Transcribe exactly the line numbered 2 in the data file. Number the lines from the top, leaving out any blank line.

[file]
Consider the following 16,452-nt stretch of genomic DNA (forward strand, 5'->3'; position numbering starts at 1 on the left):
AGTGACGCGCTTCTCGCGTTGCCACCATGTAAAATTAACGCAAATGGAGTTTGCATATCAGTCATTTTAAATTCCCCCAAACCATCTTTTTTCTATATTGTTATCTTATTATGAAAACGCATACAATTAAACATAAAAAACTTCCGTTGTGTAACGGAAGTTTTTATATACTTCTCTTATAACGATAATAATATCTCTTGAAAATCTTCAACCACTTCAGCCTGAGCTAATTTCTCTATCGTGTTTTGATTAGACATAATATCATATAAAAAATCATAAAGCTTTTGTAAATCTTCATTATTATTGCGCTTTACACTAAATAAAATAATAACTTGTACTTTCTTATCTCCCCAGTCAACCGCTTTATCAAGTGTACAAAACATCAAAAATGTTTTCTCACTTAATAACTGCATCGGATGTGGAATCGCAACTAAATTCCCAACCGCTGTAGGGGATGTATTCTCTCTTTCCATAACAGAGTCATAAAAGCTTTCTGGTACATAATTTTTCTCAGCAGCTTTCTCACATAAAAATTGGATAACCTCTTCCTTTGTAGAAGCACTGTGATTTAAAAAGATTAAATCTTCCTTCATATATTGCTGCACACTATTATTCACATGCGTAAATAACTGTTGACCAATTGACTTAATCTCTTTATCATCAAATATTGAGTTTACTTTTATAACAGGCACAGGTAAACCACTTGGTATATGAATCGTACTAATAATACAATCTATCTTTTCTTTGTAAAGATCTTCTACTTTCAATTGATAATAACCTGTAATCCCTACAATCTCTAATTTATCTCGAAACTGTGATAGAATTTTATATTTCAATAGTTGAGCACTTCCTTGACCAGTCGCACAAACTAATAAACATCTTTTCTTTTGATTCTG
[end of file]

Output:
AGTGACGCGCTTCTCGCGTTGCCACCATGTAAAATTAACGCAAATGGAGTTTGCATATCAGTCATTTTAAATTCCCCCAAACCATCTTTTTTCTATATTGTTATCTTATTATGAAAACGCATACAATTAAACATAAAAAACTTCCGTTGTGTAACGGAAGTTTTTATATACTTCTCTTATAACGATAATAATATCTCTTGAAAATCTTCAACCACTTCAGCCTGAGCTAATTTCTCTATCGTGTTTTGATTAGACATAATATCATATAAAAAATCATAAAGCTTTTGTAAATCTTCATTATTATTGCGCTTTACACTAAATAAAATAATAACTTGTACTTTCTTATCTCCCCAGTCAACCGCTTTATCAAGTGTACAAAACATCAAAAATGTTTTCTCACTTAATAACTGCATCGGATGTGGAATCGCAACTAAATTCCCAACCGCTGTAGGGGATGTATTCTCTCTTTCCATAACAGAGTCATAAAAGCTTTCTGGTACATAATTTTTCTCAGCAGCTTTCTCACATAAAAATTGGATAACCTCTTCCTTTGTAGAAGCACTGTGATTTAAAAAGATTAAATCTTCCTTCATATATTGCTGCACACTATTATTCACATGCGTAAATAACTGTTGACCAATTGACTTAATCTCTTTATCATCAAATATTGAGTTTACTTTTATAACAGGCACAGGTAAACCACTTGGTATATGAATCGTACTAATAATACAATCTATCTTTTCTTTGTAAAGATCTTCTACTTTCAATTGATAATAACCTGTAATCCCTACAATCTCTAATTTATCTCGAAACTGTGATAGAATTTTATATTTCAATAGTTGAGCACTTCCTTGACCAGTCGCACAAACTAATAAACATCTTTTCTTTTGATTCTG